Fat--whether animal or vegetable--contains triglycerides that can be extracted and turned into diesel. Poultry companies such as Tyson are looking into powering their trucks on chicken schmaltz, and biofuel start-ups such as Nova Biosource are mixing beef tallow and pig lard with more palatable sources such as soybean oil. Mike Shook of Agri Process Innovations, a builder of biodiesel plants, says this year's batch of U.S. biodiesel was likely more than half animal-derived since the price of soybeans soared.
A gallon of grease will get you about a gallon of fuel, and drivers can get about the same amount of mileage from fat fuel as they do from regular diesel, according to Jenna Higgins of the National Biodiesel Board. Animal fats need to undergo an additional step to get rid of free fatty acids not present in vegetable oils, but otherwise, there's no difference, she says.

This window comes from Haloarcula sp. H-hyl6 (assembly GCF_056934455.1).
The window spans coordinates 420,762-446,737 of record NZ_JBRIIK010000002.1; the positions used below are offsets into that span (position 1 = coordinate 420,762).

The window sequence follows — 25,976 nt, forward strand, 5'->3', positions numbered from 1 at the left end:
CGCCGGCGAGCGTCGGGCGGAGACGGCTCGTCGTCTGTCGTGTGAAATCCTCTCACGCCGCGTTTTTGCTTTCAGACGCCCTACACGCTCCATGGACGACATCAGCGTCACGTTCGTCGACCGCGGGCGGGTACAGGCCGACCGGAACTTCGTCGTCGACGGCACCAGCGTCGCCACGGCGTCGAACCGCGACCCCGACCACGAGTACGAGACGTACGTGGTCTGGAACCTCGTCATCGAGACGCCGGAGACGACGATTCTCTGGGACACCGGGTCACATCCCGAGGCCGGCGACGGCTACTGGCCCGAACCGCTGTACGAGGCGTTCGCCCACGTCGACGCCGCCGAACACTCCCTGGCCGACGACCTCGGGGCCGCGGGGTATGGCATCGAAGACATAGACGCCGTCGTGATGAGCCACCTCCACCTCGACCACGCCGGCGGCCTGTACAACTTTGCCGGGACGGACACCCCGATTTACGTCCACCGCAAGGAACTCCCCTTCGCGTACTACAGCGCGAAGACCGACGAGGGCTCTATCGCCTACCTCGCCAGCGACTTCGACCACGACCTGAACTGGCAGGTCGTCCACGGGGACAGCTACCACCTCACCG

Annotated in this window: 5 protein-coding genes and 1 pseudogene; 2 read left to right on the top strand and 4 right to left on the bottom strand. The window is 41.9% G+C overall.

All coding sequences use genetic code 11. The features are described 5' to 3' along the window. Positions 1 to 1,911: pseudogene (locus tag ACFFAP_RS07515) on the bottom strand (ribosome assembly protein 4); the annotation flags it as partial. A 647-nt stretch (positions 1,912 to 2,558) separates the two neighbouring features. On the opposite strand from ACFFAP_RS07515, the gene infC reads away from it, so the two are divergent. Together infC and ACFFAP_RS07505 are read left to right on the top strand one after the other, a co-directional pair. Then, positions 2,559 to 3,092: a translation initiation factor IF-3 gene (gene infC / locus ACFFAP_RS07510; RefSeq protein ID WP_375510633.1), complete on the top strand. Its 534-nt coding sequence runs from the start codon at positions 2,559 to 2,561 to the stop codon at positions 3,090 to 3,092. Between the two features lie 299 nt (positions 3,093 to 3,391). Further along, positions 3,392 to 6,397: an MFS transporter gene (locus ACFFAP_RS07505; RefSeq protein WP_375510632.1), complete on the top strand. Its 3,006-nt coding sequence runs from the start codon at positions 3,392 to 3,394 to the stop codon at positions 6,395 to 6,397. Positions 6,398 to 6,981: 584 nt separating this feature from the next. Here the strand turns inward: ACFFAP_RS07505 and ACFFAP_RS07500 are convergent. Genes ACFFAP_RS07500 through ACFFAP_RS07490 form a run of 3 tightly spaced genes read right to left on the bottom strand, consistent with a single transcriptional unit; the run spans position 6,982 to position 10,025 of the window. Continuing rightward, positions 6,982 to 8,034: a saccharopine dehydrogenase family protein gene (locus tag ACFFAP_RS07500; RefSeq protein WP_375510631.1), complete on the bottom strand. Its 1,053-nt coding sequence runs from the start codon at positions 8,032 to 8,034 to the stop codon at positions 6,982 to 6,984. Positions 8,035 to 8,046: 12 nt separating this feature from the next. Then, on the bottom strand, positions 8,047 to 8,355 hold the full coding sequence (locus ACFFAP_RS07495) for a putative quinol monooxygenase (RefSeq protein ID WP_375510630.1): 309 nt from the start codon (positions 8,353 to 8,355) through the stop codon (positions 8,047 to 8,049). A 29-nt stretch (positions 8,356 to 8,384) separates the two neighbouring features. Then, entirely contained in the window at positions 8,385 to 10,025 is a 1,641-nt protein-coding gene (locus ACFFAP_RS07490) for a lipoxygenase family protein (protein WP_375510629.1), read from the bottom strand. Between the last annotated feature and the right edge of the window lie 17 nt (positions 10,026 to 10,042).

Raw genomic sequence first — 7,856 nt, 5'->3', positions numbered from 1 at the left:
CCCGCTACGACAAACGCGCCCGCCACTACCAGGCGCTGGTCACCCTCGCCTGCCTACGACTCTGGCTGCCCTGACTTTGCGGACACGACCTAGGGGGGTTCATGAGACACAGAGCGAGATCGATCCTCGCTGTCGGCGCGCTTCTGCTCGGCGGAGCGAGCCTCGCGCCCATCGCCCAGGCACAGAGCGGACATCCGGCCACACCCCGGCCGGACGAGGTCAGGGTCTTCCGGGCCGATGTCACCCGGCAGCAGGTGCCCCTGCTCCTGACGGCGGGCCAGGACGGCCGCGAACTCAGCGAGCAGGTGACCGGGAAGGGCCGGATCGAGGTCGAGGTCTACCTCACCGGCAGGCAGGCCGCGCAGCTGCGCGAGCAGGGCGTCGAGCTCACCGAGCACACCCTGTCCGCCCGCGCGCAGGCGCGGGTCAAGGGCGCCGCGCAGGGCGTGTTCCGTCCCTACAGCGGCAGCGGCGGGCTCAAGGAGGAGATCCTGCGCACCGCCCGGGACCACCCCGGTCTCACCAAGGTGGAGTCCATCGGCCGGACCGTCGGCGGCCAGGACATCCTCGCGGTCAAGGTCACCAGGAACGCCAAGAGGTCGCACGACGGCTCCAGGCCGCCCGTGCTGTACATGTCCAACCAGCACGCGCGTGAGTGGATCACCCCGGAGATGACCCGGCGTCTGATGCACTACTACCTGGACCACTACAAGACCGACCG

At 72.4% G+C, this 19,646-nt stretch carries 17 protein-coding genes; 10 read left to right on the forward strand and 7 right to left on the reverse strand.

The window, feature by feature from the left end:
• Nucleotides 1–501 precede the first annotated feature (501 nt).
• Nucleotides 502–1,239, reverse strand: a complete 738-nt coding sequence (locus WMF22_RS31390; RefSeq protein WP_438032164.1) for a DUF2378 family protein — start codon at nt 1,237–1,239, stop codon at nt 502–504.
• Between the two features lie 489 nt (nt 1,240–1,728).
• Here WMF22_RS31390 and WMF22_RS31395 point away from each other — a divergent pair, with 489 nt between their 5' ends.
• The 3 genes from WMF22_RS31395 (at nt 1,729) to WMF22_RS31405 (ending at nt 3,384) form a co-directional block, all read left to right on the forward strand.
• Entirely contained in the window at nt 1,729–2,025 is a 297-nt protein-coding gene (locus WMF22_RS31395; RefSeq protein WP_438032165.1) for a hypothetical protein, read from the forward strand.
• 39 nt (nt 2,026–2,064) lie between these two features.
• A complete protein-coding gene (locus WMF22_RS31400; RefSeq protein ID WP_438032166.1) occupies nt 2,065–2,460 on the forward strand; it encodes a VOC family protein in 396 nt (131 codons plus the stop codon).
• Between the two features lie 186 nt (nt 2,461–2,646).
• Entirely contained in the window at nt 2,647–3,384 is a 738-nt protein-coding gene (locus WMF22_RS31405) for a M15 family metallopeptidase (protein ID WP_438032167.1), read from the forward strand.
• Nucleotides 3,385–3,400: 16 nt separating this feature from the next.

Greenies like the fact that waste, such as coffee grounds and french-fry grease, can be turned into power. "The vast majority of my patients request that I use their fat for fuel--and I have more fat than I can use," Bittner wrote on lipodiesel.com. "Not only do they get to lose their love handles or chubby belly but they get to take part in saving the Earth." Bittner's lipodiesel Web site is no longer online.
Using fat to fuel cars might be environmentally friendly, but it's definitely illegal in California to use human medical waste to power vehicles, and Bittner is being investigated by the state's public health department.
Although it's unclear when Bittner started and stopped making fat fuel or how he made it, his activities came to light after recent lawsuits filed by patients that allege he allowed his assistant and his girlfriend to perform surgeries without a medical license.
Friday, December 26, 2008
Human fat for fuel
According to an article in Forbes Magazine, a Beverley Hills doctor has been transforming the fat from his liposuction operations into biodiesel to power him and his wife's SUVs.